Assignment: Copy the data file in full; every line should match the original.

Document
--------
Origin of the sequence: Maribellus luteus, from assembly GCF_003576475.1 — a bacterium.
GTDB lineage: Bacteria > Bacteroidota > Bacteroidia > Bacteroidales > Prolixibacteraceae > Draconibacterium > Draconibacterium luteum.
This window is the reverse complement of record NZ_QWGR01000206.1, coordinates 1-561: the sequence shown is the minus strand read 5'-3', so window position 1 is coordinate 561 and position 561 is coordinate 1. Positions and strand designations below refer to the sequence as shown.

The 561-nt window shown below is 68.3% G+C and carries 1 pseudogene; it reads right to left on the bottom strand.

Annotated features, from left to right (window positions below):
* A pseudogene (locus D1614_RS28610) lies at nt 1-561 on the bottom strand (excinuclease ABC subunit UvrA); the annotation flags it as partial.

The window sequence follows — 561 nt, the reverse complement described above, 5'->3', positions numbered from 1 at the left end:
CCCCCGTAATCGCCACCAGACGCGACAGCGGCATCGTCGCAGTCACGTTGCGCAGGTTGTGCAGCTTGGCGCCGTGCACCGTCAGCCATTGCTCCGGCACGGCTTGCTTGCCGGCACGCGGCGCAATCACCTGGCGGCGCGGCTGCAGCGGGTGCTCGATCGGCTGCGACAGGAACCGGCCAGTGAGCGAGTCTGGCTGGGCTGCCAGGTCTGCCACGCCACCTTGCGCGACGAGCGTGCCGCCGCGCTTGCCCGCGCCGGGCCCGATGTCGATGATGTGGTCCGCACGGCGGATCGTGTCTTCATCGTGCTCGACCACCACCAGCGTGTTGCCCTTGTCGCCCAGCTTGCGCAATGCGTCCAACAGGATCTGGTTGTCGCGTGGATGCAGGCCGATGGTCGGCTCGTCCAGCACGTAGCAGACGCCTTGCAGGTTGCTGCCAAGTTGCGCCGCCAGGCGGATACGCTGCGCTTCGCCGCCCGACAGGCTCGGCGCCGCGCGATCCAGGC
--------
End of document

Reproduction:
Origin of the sequence: Maribellus luteus, from assembly GCF_003576475.1 — a bacterium.
GTDB lineage: Bacteria > Bacteroidota > Bacteroidia > Bacteroidales > Prolixibacteraceae > Draconibacterium > Draconibacterium luteum.
This window is the reverse complement of record NZ_QWGR01000206.1, coordinates 1-561: the sequence shown is the minus strand read 5'-3', so window position 1 is coordinate 561 and position 561 is coordinate 1. Positions and strand designations below refer to the sequence as shown.

The 561-nt window shown below is 68.3% G+C and carries 1 pseudogene; it reads right to left on the bottom strand.

Annotated features, from left to right (window positions below):
* A pseudogene (locus D1614_RS28610) lies at nt 1-561 on the bottom strand (excinuclease ABC subunit UvrA); the annotation flags it as partial.

The window sequence follows — 561 nt, the reverse complement described above, 5'->3', positions numbered from 1 at the left end:
CCCCCGTAATCGCCACCAGACGCGACAGCGGCATCGTCGCAGTCACGTTGCGCAGGTTGTGCAGCTTGGCGCCGTGCACCGTCAGCCATTGCTCCGGCACGGCTTGCTTGCCGGCACGCGGCGCAATCACCTGGCGGCGCGGCTGCAGCGGGTGCTCGATCGGCTGCGACAGGAACCGGCCAGTGAGCGAGTCTGGCTGGGCTGCCAGGTCTGCCACGCCACCTTGCGCGACGAGCGTGCCGCCGCGCTTGCCCGCGCCGGGCCCGATGTCGATGATGTGGTCCGCACGGCGGATCGTGTCTTCATCGTGCTCGACCACCACCAGCGTGTTGCCCTTGTCGCCCAGCTTGCGCAATGCGTCCAACAGGATCTGGTTGTCGCGTGGATGCAGGCCGATGGTCGGCTCGTCCAGCACGTAGCAGACGCCTTGCAGGTTGCTGCCAAGTTGCGCCGCCAGGCGGATACGCTGCGCTTCGCCGCCCGACAGGCTCGGCGCCGCGCGATCCAGGC